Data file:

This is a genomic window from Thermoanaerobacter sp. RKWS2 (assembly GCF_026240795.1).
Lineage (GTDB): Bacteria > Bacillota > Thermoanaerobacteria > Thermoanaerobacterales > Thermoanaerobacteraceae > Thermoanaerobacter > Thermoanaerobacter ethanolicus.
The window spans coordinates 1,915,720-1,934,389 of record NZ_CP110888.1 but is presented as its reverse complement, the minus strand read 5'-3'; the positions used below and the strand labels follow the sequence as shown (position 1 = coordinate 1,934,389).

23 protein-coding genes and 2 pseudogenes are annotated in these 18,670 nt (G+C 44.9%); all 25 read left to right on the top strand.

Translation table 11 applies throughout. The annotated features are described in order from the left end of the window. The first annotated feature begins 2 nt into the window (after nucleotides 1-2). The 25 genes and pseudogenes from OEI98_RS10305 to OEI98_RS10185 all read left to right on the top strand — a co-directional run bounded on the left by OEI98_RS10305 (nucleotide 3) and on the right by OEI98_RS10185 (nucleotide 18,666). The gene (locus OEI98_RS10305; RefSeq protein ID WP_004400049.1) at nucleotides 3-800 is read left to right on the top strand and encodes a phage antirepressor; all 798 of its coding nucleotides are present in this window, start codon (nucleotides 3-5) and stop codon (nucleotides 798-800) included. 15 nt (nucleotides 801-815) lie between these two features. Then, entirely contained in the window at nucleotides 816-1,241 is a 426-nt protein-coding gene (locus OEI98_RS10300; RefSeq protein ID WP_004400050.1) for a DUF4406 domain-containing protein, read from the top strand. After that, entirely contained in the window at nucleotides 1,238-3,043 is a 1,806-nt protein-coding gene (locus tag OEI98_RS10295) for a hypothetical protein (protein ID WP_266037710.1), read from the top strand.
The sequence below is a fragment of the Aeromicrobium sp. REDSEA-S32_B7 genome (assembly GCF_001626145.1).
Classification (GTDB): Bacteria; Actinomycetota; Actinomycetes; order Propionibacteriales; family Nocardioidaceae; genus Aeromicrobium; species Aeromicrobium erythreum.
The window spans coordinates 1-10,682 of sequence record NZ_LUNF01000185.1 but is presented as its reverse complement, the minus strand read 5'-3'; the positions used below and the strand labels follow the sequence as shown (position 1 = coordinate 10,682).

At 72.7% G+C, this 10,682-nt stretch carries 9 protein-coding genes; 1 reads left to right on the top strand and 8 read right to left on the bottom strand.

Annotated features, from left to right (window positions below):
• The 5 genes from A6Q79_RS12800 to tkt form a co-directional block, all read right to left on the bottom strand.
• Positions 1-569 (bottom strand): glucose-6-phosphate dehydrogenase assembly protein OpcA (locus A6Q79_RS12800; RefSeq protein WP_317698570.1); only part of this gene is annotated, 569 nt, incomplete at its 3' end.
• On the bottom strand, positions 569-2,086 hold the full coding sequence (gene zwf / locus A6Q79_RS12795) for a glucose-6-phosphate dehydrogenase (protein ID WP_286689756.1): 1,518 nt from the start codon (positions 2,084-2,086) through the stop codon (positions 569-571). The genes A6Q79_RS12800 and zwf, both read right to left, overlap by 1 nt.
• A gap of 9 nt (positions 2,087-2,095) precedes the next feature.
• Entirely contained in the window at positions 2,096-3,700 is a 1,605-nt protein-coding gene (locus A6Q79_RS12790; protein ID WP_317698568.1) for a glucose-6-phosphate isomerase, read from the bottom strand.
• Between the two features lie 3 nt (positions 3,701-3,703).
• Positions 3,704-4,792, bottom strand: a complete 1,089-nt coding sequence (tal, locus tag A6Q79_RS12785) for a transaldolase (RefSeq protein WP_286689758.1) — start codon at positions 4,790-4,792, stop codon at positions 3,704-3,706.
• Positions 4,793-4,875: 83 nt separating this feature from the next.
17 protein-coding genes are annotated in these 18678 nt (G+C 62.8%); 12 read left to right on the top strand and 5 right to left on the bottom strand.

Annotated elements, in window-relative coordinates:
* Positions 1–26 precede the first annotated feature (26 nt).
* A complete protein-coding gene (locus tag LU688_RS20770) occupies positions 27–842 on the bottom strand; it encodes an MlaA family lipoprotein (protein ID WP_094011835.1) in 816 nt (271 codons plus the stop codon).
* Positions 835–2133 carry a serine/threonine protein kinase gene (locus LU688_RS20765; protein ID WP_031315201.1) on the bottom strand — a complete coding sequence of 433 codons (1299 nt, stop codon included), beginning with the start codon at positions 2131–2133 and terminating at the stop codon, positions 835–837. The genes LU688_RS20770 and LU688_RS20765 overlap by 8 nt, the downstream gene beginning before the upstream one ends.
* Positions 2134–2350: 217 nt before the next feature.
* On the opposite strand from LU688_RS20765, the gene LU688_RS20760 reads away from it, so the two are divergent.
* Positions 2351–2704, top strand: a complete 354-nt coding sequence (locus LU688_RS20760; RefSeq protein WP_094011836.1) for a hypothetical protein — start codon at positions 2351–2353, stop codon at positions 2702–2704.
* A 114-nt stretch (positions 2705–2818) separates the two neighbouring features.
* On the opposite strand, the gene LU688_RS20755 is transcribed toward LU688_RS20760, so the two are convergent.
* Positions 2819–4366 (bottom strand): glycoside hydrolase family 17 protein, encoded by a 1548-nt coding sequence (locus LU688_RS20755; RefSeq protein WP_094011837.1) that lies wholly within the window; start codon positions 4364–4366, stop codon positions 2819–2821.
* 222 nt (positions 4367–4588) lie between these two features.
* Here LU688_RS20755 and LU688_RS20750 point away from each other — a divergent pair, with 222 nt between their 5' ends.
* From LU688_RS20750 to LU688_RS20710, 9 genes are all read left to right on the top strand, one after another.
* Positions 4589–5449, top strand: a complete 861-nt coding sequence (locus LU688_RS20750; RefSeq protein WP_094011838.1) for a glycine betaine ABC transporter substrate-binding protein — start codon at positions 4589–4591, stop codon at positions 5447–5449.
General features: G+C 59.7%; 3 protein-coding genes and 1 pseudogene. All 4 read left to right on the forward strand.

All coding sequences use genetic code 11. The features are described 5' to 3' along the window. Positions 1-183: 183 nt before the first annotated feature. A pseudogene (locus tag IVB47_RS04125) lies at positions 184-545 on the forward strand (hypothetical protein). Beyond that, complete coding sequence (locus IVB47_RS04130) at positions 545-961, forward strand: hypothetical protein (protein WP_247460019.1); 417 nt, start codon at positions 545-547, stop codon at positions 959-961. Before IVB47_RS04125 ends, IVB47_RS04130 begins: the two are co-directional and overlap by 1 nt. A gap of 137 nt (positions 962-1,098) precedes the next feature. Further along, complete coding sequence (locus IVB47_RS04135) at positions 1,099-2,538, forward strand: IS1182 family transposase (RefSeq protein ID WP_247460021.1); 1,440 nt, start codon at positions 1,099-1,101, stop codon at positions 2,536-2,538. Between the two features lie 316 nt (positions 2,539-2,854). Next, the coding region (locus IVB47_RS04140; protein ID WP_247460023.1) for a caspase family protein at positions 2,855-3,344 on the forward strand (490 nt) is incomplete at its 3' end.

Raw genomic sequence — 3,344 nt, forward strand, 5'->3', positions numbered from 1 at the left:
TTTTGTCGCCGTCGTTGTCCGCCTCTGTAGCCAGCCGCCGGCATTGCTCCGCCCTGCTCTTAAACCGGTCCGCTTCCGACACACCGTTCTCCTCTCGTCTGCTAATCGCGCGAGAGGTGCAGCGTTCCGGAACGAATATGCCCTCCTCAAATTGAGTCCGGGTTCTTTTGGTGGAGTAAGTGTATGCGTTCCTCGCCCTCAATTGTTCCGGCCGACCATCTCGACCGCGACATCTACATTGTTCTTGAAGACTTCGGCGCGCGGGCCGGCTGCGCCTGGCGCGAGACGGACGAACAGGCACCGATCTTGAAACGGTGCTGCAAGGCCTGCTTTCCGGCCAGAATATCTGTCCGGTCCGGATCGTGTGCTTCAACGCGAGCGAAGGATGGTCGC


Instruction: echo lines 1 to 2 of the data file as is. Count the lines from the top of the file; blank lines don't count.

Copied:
This is a genomic window from Thermoanaerobacter sp. RKWS2 (assembly GCF_026240795.1).
Lineage (GTDB): Bacteria > Bacillota > Thermoanaerobacteria > Thermoanaerobacterales > Thermoanaerobacteraceae > Thermoanaerobacter > Thermoanaerobacter ethanolicus.